“Like Christmas Every Day”
Furniture Friends helps the newly housed make a home
by Chris Busby
In the late 1960s, the brilliant singer-songwriter Harry Nilsson was a guest on Playboy After Dark, a variety show hosted by the titular magazine’s publisher, Hugh Hefner. The set of the show, which was taped in a studio in Los Angeles, was intended to convey the impression that Hef and his guests were at a big cocktail party in his famous mansion in Chicago.
After some stilted small talk, the host, in tuxedo and bow tie, sets up the first musical number. “Well, listen,” Hef says, “as a guy who’s always been kind of office-oriented, and I have my own desk here, I think one tune that you do that I get a special kick out of is about the desk. I wonder whether you might do that, since we’re here in the study.”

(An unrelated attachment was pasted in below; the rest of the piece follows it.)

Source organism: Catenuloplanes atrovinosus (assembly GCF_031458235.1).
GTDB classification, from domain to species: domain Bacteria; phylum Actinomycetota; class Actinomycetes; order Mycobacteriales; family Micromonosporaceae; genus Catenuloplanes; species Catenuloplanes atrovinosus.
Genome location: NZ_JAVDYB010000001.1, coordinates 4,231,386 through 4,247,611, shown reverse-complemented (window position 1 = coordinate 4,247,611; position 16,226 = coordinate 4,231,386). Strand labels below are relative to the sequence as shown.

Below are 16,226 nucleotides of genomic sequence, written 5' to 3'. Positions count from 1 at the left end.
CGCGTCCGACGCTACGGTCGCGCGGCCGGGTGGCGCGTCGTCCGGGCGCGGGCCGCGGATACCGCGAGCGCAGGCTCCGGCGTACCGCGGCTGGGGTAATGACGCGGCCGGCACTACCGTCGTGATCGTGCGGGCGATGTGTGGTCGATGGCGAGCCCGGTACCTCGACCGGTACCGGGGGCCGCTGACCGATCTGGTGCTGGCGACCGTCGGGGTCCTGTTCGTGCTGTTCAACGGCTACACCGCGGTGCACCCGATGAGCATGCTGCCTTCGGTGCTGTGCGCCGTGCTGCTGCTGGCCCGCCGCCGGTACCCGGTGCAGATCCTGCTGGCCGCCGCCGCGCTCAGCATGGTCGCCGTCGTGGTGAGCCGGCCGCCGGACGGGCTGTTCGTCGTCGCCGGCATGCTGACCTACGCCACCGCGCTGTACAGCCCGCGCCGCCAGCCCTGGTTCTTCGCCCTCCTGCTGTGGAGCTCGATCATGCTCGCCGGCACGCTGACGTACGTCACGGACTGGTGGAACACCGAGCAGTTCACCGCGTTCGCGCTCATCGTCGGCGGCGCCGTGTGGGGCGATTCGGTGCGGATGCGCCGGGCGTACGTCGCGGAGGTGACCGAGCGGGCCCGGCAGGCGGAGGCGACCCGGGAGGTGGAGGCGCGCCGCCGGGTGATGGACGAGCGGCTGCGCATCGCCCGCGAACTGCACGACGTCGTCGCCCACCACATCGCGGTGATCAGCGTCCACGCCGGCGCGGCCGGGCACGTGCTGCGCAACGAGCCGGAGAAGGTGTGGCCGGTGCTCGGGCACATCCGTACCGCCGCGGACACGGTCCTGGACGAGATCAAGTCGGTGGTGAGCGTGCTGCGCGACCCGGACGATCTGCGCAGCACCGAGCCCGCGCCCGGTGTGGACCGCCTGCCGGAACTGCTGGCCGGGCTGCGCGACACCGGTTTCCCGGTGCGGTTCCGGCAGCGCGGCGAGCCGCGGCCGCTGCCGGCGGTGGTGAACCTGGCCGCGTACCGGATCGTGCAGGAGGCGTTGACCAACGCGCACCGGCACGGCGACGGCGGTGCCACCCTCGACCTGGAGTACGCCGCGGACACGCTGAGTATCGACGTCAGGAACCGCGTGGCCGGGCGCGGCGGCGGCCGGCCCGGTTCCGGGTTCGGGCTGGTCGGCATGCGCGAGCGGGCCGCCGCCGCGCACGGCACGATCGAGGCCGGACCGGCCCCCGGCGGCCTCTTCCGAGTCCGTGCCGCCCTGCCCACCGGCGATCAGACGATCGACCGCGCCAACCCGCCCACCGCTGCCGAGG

“I would love to,” Nilsson responds, perched cross-legged on the arm of a sofa. “I will even study it for you, which might not be a bad idea.” A canned track of the tune’s background music begins, and Nilsson sings: “My old desk does an arabesque / in the morning when I first arrive. It’s a pleasure to see / it’s waiting there for me to keep my hopes alive. Such a comfort to know it’s got no place to go / it’s always there. It’s the one thing I’ve got / a huge success, my good old desk.”
At the song’s conclusion, the guests amble into another room of the “mansion” and Hef and Harry get a minute to chat one-on-one over glasses of champagne. It’s here that Nilsson drops the remark his biggest fans will puzzle over for decades.
“Whatever inspired you, originally, to write a song about a desk?” Hefner asks.
“It’s not really so much about a desk as it is an anagram game,” Nilsson says. “The initials, G.O.D., ‘Good Old Desk,’ have to do with God. … It has to do with man’s modern concept of the meaning of God today.”